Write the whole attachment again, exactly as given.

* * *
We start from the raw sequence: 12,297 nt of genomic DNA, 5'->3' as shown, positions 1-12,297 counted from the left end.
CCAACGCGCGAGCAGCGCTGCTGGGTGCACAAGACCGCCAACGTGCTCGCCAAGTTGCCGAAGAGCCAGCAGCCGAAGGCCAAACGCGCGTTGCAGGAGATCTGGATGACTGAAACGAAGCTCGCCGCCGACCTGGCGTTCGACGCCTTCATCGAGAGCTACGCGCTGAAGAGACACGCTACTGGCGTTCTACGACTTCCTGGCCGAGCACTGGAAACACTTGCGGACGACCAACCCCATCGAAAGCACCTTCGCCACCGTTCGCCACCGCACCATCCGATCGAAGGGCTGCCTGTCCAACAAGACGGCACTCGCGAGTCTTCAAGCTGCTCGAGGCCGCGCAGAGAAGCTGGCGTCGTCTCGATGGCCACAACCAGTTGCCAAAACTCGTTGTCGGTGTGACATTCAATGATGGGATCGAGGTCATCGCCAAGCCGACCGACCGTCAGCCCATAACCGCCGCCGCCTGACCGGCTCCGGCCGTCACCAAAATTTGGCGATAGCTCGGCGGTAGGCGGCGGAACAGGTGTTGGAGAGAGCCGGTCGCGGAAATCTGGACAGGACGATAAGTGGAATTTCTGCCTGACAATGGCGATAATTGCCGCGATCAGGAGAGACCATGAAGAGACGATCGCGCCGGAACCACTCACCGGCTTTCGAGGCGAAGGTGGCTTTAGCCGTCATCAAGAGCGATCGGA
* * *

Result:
We start from the raw sequence: 12,297 nt of genomic DNA, 5'->3' as shown, positions 1-12,297 counted from the left end.
CCAACGCGCGAGCAGCGCTGCTGGGTGCACAAGACCGCCAACGTGCTCGCCAAGTTGCCGAAGAGCCAGCAGCCGAAGGCCAAACGCGCGTTGCAGGAGATCTGGATGACTGAAACGAAGCTCGCCGCCGACCTGGCGTTCGACGCCTTCATCGAGAGCTACGCGCTGAAGAGACACGCTACTGGCGTTCTACGACTTCCTGGCCGAGCACTGGAAACACTTGCGGACGACCAACCCCATCGAAAGCACCTTCGCCACCGTTCGCCACCGCACCATCCGATCGAAGGGCTGCCTGTCCAACAAGACGGCACTCGCGAGTCTTCAAGCTGCTCGAGGCCGCGCAGAGAAGCTGGCGTCGTCTCGATGGCCACAACCAGTTGCCAAAACTCGTTGTCGGTGTGACATTCAATGATGGGATCGAGGTCATCGCCAAGCCGACCGACCGTCAGCCCATAACCGCCGCCGCCTGACCGGCTCCGGCCGTCACCAAAATTTGGCGATAGCTCGGCGGTAGGCGGCGGAACAGGTGTTGGAGAGAGCCGGTCGCGGAAATCTGGACAGGACGATAAGTGGAATTTCTGCCTGACAATGGCGATAATTGCCGCGATCAGGAGAGACCATGAAGAGACGATCGCGCCGGAACCACTCACCGGCTTTCGAGGCGAAGGTGGCTTTAGCCGTCATCAAGAGCGATCGGA